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JANUVIA (SITAGLIPTIN): ADVERSE REACTIONS

Clinical Trials Experience

Because clinical trials are conducted under widely varying conditions, adverse reaction rates observed in the clinical trials of a drug cannot be directly compared to rates in the clinical trials of another drug and may not reflect the rates observed in practice.

In controlled clinical studies as both monotherapy and combination therapy with metformin, pioglitazone, or rosiglitazone and metformin, the overall incidence of adverse reactions, hypoglycemia, and discontinuation of therapy due to clinical adverse reactions with Sitagliptin (Januvia) were similar to placebo. In combination with glimepiride, with or without metformin, the overall incidence of clinical adverse reactions with Sitagliptin Phosphate (Januvia) was higher than with placebo, in part related to a higher incidence of hypoglycemia; the incidence of discontinuation due to clinical adverse reactions was similar to placebo.

Two placebo-controlled monotherapy studies, one of 18- and one of 24-week duration, included patients treated with Januvia 100 mg daily, Januvia 200 mg daily, and placebo. Five placebo-controlled add-on combination therapy studies were also conducted: one with metformin; one with pioglitazone; one with metformin and rosiglitazone; one with glimepiride (with or without metformin); and one with insulin (with or without metformin). In these trials, patients with inadequate glycemic control on a stable dose of the background therapy were randomized to add-on therapy with Januvia 100 mg daily or placebo. The adverse reactions, excluding hypoglycemia, reported regardless of investigator assessment of causality in >= 5% of patients treated with Januvia (Sitagliptin Phosphate) 100 mg daily and more commonly than in patients treated with placebo, are shown for the clinical trials of at least 18 weeks duration.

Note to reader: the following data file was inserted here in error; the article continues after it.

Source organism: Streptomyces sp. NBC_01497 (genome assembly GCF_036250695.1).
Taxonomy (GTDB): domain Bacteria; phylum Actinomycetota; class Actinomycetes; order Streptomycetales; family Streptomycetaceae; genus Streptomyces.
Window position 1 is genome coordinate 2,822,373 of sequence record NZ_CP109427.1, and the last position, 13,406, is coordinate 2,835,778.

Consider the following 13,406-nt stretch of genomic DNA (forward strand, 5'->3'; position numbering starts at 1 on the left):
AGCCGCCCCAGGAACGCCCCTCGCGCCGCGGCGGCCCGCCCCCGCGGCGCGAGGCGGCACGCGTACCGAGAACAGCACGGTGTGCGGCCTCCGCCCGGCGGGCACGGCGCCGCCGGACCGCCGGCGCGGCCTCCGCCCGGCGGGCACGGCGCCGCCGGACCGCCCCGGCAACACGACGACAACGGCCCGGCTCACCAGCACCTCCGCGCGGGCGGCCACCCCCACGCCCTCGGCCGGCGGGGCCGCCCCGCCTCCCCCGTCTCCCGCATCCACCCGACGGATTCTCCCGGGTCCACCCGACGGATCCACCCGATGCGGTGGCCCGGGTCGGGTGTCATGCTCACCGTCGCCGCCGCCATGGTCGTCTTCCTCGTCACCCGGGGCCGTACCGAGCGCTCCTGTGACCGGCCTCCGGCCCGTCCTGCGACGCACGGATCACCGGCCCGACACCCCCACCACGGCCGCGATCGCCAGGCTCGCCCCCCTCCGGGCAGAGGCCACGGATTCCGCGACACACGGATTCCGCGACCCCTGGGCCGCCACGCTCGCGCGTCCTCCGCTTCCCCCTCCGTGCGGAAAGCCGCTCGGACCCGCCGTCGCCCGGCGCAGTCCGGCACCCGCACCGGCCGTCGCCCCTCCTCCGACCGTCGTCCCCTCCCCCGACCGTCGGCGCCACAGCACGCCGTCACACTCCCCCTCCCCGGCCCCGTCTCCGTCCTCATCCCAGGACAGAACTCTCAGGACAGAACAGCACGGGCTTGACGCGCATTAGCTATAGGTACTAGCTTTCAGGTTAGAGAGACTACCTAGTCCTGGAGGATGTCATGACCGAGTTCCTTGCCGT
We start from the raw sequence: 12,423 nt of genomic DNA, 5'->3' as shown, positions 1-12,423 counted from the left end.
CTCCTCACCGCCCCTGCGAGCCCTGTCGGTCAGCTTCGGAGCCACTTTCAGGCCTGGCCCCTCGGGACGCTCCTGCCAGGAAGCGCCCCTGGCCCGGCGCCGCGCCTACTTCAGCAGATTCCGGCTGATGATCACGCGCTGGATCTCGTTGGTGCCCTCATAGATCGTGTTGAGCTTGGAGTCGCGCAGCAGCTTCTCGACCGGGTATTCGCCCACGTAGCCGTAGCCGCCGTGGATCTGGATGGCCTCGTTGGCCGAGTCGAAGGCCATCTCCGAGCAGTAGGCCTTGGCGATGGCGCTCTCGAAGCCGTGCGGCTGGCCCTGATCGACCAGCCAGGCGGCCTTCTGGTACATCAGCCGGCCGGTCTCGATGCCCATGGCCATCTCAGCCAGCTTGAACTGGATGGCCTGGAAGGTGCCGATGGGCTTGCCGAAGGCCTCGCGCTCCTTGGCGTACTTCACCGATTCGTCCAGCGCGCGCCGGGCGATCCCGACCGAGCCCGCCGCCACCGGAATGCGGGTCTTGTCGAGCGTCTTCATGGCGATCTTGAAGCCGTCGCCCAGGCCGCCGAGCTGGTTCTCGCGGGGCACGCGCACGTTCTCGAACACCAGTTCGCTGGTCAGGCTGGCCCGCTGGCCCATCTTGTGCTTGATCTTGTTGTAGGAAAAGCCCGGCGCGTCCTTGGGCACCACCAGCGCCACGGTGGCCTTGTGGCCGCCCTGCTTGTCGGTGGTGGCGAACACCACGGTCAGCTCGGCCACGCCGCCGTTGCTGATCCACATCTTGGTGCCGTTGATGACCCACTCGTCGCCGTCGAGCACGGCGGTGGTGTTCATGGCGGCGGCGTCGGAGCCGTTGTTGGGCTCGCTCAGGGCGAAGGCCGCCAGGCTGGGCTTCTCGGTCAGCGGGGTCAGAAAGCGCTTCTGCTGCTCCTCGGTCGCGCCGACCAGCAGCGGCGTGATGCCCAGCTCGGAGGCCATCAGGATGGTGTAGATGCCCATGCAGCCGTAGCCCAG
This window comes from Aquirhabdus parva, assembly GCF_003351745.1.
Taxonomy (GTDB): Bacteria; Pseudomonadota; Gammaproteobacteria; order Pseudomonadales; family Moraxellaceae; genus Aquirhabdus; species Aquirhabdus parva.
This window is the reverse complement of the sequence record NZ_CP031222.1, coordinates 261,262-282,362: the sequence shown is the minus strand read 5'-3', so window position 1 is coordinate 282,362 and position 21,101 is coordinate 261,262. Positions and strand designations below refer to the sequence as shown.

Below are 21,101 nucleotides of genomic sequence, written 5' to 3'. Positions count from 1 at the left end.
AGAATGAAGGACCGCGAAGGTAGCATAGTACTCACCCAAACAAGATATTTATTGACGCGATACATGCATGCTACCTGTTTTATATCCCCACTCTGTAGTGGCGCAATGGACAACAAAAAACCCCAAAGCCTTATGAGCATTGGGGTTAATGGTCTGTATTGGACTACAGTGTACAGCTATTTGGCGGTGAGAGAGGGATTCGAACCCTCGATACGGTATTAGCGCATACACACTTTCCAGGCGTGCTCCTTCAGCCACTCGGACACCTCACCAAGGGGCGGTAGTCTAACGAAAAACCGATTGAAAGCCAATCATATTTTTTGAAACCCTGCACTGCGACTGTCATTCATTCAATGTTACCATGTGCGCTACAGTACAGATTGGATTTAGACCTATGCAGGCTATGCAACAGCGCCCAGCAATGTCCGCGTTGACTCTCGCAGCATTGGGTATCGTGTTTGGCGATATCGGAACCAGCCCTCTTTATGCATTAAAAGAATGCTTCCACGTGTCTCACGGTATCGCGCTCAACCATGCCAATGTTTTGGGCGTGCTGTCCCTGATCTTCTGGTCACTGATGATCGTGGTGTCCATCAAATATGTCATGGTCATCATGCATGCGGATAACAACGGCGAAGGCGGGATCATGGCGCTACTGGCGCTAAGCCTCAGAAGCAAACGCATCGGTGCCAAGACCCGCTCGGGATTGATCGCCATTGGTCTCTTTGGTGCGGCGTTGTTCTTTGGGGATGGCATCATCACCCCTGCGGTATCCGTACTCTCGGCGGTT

In the 24-week study of patients receiving Januvia (Sitagliptin) as add-on combination therapy with metformin, there were no adverse reactions reported regardless of investigator assessment of causality in .5% of patients and more commonly than in patients given placebo.

In the 24-week study of patients receiving Sitagliptin (Januvia) as add-on therapy to insulin (with or without metformin), there were no adverse reactions reported regardless of investigator assessment of causality in .5% of patients and more commonly than in patients given placebo, except for hypoglycemia.